Linux - NewbieThis Linux forum is for members that are new to Linux.
Just starting out and have a question?
If it is not in the man pages or the how-to's this is the place!
Welcome to LinuxQuestions.org, a friendly and active Linux Community.
You are currently viewing LQ as a guest. By joining our community you will have the ability to post topics, receive our newsletter, use the advanced search, subscribe to threads and access many other special features. Registration is quick, simple and absolutely free. Join our community today!
Note that registered members see fewer ads, and ContentLink is completely disabled once you log in.
If you have any problems with the registration process or your account login, please contact us. If you need to reset your password, click here.
Having a problem logging in? Please visit this page to clear all LQ-related cookies.
Introduction to Linux - A Hands on Guide
This guide was created as an overview of the Linux Operating System, geared toward new users as an exploration tour and getting started guide, with exercises at the end of each chapter.
For more advanced trainees it can be a desktop reference, and a collection of the base knowledge needed to proceed with system and network administration. This book contains many real life examples derived from the author's experience as a Linux system and network administrator, trainer and consultant. They hope these examples will help you to get a better understanding of the Linux system and that you feel encouraged to try out things on your own.
Click Here to receive this Complete Guide absolutely free.
btw, I seem to remember you regretted that Linux doesn't have more Graphical apps to assist in tasks like this one. If you had installed Fedora instead of Debian, that's precisely what you would have had to set up NFS.. Fedora is just far more graphical on the whole.
The 192.168.0.0 address is just an example; replace with the actual address of your client computer. The address is followed by a series of options: rw means the client can read and write, sync concerns data integrity (async is faster but can lead to data loss), no_root_squash means that root on the client computer can access the share too (root_squash means he can't)).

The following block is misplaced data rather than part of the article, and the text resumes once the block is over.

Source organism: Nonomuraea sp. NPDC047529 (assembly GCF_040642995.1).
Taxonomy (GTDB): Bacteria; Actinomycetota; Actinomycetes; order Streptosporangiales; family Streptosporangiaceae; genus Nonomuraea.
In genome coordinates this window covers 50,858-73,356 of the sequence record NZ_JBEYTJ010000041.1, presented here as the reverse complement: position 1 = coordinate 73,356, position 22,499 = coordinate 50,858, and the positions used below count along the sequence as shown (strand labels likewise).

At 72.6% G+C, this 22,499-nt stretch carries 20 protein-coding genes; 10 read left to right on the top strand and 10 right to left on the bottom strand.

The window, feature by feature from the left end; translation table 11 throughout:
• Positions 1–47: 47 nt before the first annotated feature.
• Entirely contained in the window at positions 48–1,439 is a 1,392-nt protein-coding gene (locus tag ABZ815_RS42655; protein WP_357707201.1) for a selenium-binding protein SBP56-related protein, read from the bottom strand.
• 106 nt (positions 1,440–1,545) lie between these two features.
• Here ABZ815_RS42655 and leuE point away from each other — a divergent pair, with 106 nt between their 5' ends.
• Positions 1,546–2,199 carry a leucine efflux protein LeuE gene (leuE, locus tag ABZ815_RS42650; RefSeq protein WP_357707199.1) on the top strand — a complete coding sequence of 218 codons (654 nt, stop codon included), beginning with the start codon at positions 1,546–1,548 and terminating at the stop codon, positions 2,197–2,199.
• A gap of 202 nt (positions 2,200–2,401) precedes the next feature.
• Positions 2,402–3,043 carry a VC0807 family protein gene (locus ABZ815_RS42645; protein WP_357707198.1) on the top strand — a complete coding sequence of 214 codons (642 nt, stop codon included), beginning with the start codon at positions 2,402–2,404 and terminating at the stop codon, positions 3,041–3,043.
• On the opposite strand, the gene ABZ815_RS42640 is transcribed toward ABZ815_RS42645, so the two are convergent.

Now start the required services on the server by using these commands:
It might sound funny but I only have one computer... what I want to achieve is to "share" a folder (like in windows) under a chosen "name" (i right clicked the folder to share it and I got the message regarding NFS and SAMBA). So what will then be the server and what the client if I only have one computer... sounds confusing to me...
Hehehe, it's been a while since I last used Windows so I haven't got a clue what you are talking about. Let me get this straight: you want to make a directory called music; then you want that directory to "contain" all your music files, even those which are in a different directory. Is that it?
NFS and Samba, btw, are used on networks. You shouldn't need them if you have only one computer.
when I use windows my computer has a name (say John) and I can "share" a folder under a chosen name (say Jane). Then I can access any file in that folder by the path //John/Jane/filename. This way I can always access a specific file by that path (//John/Jane/filename) even if later I decide to move the folder in any another location (as long as the "share" stays the same). I thought that I can do the same in Linux (share any folder by a chosen name and then access by the path).. Or maybe there is an easier way ?
Oh yes, now I remember. I did use that on a couple of occasions but I wasn't aware one could move folders from the share to a different location.
Well, I'm thinking hard but I just can't seem to find a Linux equivalent. I think the closest alternative is to use symlinks. Here's an example:
is a directory that contains all artist names starting with an A. You want the directory to be accessible from elsewhere, for example from your home directory. You would do this:
ln -s /music/A/ /home/stefan/
That would create a symbolic A folder in your home directory: the contents are still where they were originally but they can now be accessed both from your home directory and the original folder; if you click on the link in your home dir, you see the files that are actually under /music/A.
Or if you have a folder in your home directory (say /home/stefan/B/) that you want to add to /music:
ln -s /home/stefan/B/ /music/
If you then do
you will see a list of the files that are actually in your home/stefan/B directory.
This may seem a bit confusing at first but it's really quite easy.
Thanks for the tip.. I already tried the symlinks and it works good (in graphical mode doesn't work on ntfs volume but as long as it works as command line it is ok). By the way... SAMBA works now but I don't need it (-: for now...
As I understand it, he wants to able to place his files about anywhere, scattered all over the pc - and yet be able to access them from a single path. Using a share partition wouldn't be helpful in that case.